Commonly used EU and US-approved artificial sweeteners and sport supplements can damage gut microbes, according to a new paper published in Molecules by researchers at BGU and Nanyang Technological University in Singapore.
The collaborative study indicated relative toxicity of six artificial sweeteners (aspartame, sucralose, saccharine, neotame, advantame, and acesulfame potassium-k) and 10 sport supplements containing these artificial sweeteners.
The bacteria found in the digestive system became toxic when exposed to concentrations of only one mg./ml. of the artificial sweeteners.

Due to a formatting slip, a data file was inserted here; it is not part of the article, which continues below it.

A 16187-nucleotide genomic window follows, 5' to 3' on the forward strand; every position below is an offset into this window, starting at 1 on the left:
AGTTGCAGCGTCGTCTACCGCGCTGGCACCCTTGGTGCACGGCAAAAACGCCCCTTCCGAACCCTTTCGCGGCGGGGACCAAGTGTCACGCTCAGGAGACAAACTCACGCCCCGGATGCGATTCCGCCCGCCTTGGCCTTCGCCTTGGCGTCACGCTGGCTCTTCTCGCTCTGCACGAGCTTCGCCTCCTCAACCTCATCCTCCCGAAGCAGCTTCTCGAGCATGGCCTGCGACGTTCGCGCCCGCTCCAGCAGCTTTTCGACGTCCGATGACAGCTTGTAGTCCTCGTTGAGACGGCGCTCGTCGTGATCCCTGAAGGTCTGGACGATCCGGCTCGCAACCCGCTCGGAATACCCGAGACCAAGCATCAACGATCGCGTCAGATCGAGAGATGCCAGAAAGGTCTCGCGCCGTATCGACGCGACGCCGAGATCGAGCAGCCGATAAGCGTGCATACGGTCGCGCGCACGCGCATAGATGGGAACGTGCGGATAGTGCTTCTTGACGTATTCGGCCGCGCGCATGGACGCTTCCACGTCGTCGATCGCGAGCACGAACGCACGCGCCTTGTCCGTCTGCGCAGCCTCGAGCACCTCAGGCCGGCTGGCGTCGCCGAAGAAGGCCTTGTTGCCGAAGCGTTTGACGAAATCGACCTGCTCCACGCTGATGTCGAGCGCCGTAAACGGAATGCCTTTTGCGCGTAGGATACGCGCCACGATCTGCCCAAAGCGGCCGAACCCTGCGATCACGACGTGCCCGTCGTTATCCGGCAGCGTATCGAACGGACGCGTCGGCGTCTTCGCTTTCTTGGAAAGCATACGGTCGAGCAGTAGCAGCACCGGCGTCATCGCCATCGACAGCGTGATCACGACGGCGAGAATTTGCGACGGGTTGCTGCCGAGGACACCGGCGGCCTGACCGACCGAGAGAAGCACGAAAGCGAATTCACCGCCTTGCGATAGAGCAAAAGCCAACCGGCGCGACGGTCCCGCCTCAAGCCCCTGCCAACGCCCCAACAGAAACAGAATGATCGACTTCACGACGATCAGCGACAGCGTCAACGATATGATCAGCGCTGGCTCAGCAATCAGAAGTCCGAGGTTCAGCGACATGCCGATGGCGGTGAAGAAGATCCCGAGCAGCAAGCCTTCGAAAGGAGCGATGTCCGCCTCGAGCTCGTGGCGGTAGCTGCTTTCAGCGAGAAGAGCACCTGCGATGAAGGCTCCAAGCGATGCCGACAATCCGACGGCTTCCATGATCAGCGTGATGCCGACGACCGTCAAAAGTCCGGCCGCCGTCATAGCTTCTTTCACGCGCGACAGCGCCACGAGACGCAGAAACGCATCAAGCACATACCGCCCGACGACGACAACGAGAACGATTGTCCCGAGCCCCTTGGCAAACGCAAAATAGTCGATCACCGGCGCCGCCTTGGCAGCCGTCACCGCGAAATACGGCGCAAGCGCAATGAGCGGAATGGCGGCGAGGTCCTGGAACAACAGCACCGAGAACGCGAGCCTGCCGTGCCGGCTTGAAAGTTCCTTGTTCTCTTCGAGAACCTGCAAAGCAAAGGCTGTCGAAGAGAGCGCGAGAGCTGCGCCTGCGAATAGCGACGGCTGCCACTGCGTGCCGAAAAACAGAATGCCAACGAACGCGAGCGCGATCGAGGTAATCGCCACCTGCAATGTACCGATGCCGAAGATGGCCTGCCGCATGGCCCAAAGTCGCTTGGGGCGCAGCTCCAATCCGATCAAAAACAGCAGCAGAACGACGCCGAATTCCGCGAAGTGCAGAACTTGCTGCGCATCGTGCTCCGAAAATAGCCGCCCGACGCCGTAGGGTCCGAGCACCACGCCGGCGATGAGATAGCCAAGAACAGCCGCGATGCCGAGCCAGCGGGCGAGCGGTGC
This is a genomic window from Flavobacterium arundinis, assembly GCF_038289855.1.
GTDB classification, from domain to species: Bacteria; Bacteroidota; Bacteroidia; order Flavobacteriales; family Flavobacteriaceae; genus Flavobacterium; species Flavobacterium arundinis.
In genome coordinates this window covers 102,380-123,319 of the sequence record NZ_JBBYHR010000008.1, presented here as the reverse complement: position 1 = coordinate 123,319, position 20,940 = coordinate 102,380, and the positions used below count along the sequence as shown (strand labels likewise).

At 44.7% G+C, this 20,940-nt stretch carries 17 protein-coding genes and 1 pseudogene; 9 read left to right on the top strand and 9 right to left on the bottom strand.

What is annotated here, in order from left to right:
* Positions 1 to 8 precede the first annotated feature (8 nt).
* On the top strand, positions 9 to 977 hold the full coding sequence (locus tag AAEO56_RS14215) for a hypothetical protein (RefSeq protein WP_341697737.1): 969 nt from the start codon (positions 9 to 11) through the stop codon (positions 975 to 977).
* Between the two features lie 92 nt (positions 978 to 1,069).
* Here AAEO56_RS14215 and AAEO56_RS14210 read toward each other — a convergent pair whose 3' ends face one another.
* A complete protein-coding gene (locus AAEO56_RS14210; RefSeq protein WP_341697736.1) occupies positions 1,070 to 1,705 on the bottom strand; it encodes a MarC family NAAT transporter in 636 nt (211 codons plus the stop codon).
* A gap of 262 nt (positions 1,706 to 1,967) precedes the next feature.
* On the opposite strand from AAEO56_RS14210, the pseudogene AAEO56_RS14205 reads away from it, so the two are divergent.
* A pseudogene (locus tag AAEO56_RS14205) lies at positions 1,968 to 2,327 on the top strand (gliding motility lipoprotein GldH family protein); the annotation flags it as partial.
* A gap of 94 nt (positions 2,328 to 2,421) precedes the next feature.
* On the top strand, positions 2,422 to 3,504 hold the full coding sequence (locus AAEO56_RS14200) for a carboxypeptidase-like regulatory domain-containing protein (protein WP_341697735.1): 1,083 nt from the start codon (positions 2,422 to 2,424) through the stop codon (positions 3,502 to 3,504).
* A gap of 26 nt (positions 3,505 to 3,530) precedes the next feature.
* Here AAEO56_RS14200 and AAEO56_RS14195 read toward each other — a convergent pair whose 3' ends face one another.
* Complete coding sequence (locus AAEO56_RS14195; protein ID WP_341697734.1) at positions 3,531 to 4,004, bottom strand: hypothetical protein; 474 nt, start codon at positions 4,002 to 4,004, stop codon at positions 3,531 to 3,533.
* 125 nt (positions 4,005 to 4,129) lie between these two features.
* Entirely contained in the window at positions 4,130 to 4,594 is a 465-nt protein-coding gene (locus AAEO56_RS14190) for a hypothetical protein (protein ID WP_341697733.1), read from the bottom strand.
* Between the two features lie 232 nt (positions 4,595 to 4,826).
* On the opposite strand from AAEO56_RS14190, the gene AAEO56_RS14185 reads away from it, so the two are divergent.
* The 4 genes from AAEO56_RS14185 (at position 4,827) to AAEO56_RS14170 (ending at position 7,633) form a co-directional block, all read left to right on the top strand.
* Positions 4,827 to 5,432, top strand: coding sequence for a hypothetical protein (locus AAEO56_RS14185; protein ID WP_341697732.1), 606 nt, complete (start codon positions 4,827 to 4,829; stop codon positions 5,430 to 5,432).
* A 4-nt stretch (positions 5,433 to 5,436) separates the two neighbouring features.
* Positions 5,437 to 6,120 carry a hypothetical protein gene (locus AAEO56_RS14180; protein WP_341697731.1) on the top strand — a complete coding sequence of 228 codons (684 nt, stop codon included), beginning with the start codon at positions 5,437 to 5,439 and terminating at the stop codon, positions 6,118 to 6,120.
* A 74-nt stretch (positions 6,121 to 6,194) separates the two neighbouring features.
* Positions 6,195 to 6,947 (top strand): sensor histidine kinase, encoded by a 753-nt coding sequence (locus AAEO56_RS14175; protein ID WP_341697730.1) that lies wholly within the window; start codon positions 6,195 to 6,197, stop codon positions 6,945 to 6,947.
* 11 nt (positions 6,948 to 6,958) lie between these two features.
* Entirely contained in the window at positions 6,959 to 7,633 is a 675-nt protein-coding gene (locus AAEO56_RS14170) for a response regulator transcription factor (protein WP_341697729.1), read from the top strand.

“We modified bioluminescent E. coli bacteria, which luminesce when they detect toxicants and act as a sensing model representative of the complex microbial system,” says lead researcher Prof. Ariel Kushmaro.
“This is further evidence that consumption of artificial sweeteners adversely affects gut microbial activity which can cause a wide range of health issues.”
Artificial sweeteners are used in countless food products and soft drinks with reduced sugar content. Many people consume this added ingredient without their knowledge. Artificial sweeteners have also been identified as emerging environmental pollutants, and are found in drinking and surface water, and groundwater aquifers.
“The results of this study might help in understanding the relative toxicity of artificial sweeteners and the potential of negative effects on the gut microbial community as well as the environment,” says Kushmaro.